Arthur Bliss

Arthur Bliss in 1922 Credit - Herbert Lambert

Arthur Bliss in 1922
Credit – Herbert Lambert

To download the resource pack about Arthur Bliss, click below:

Resource pack

Arthur Bliss was educated at Rugby School and Pembroke College, Cambridge, where he studied composition, and then briefly at the Royal College of Music before the First World War broke out. He was 23 at the outbreak of hostilities and enlisted immediately in August 1914, being commissioned as a Second Lieutenant in the 13th Battalion Royal Fusiliers with whom he served until 1917.

He fought at the Battle of the Somme in 1916 and was wounded on 7 July while leading his battalion. He transferred to the Grenadier Guards in 1917 where he was commissioned as a Captain to the 1st Battalion. While fighting at Cambrai in 1918 he inhaled poisonous gas. Bliss served with distinction, was noted for his bravery, and was mentioned in dispatches in 1916.

Despite his heroism, the war and his extensive exposure to brutal armed combat was to have a deep psychological and long lasting effect on him. His younger brother, Francis Kennard, also fought on the Somme, and was killed in action in September 1916 at the age of 24.

Bliss knew he was fortunate to survive and his response was to live life to its fullest. Being so close to death and seeing so much loss of life led to a vivid awareness of life and of being alive. Artistically, he threw himself into music immediately after the war, experimenting with different styles, and he was described as bursting with energy and purpose. He was part of the young generation who wanted to look forward and leave the memories of the war behind, but eventually his war experiences caught up with him.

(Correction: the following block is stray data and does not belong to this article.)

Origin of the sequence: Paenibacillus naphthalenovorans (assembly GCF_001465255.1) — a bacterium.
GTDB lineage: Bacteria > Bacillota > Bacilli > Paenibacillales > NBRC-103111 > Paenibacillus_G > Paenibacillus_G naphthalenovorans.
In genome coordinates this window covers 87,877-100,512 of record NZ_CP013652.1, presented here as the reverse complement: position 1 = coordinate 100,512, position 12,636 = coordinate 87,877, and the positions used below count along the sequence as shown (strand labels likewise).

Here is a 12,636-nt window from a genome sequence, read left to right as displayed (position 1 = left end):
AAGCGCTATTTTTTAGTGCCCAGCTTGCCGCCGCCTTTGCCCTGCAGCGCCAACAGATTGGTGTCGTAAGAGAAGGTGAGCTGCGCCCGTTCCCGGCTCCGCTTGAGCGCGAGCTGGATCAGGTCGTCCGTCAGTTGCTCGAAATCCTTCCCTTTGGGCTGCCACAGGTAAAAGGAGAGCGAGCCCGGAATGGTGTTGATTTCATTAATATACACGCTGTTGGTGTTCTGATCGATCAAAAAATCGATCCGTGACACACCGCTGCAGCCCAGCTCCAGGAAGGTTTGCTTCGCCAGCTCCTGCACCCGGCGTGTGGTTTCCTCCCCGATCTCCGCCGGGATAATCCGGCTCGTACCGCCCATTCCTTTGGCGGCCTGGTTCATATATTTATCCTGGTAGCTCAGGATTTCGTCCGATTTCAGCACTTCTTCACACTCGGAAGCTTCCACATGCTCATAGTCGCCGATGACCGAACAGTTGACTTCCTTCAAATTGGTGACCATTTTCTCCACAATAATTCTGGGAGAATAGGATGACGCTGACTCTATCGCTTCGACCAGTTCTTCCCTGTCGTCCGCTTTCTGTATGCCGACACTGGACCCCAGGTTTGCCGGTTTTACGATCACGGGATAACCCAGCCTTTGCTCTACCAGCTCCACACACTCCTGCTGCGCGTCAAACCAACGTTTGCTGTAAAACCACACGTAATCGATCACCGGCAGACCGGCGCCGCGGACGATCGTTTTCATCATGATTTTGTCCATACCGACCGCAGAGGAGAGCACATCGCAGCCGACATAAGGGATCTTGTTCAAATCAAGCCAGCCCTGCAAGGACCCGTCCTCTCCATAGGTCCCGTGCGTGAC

It wasn’t until 1930 that he was fully able to find public expression through his music to the traumas he had experienced and the pain of his brother’s death. It was in the profound Morning Heroes – A Symphony for Orator, Chorus and Orchestra where he achieved this. The work bears the dedication ‘To the memory of my brother Francis Kennard Bliss and all other comrades killed in battle’, and is an anthology of poems and prose from The Iliad, Walt Whitman, Li Tai Po, Wilfred Owen and Robert Nichols. Bliss had been experiencing recurring nightmares in the years following the war but he believed that the composition of this work provided a catharsis for him as the dreams faded around that time.

Information from the above summary can be found in the following books and online resources

Arthur Bliss: As I remember

Grove Music Online (free access for members of Westminster Libraries)

Oxford Dictionary of National Biography (free access for members of Westminster Libraries)

To find out more, click on the links

Leave a Reply

Fill in your details below or click an icon to log in: Logo

You are commenting using your account. Log Out /  Change )

Google+ photo

You are commenting using your Google+ account. Log Out /  Change )

Twitter picture

You are commenting using your Twitter account. Log Out /  Change )

Facebook photo

You are commenting using your Facebook account. Log Out /  Change )


Connecting to %s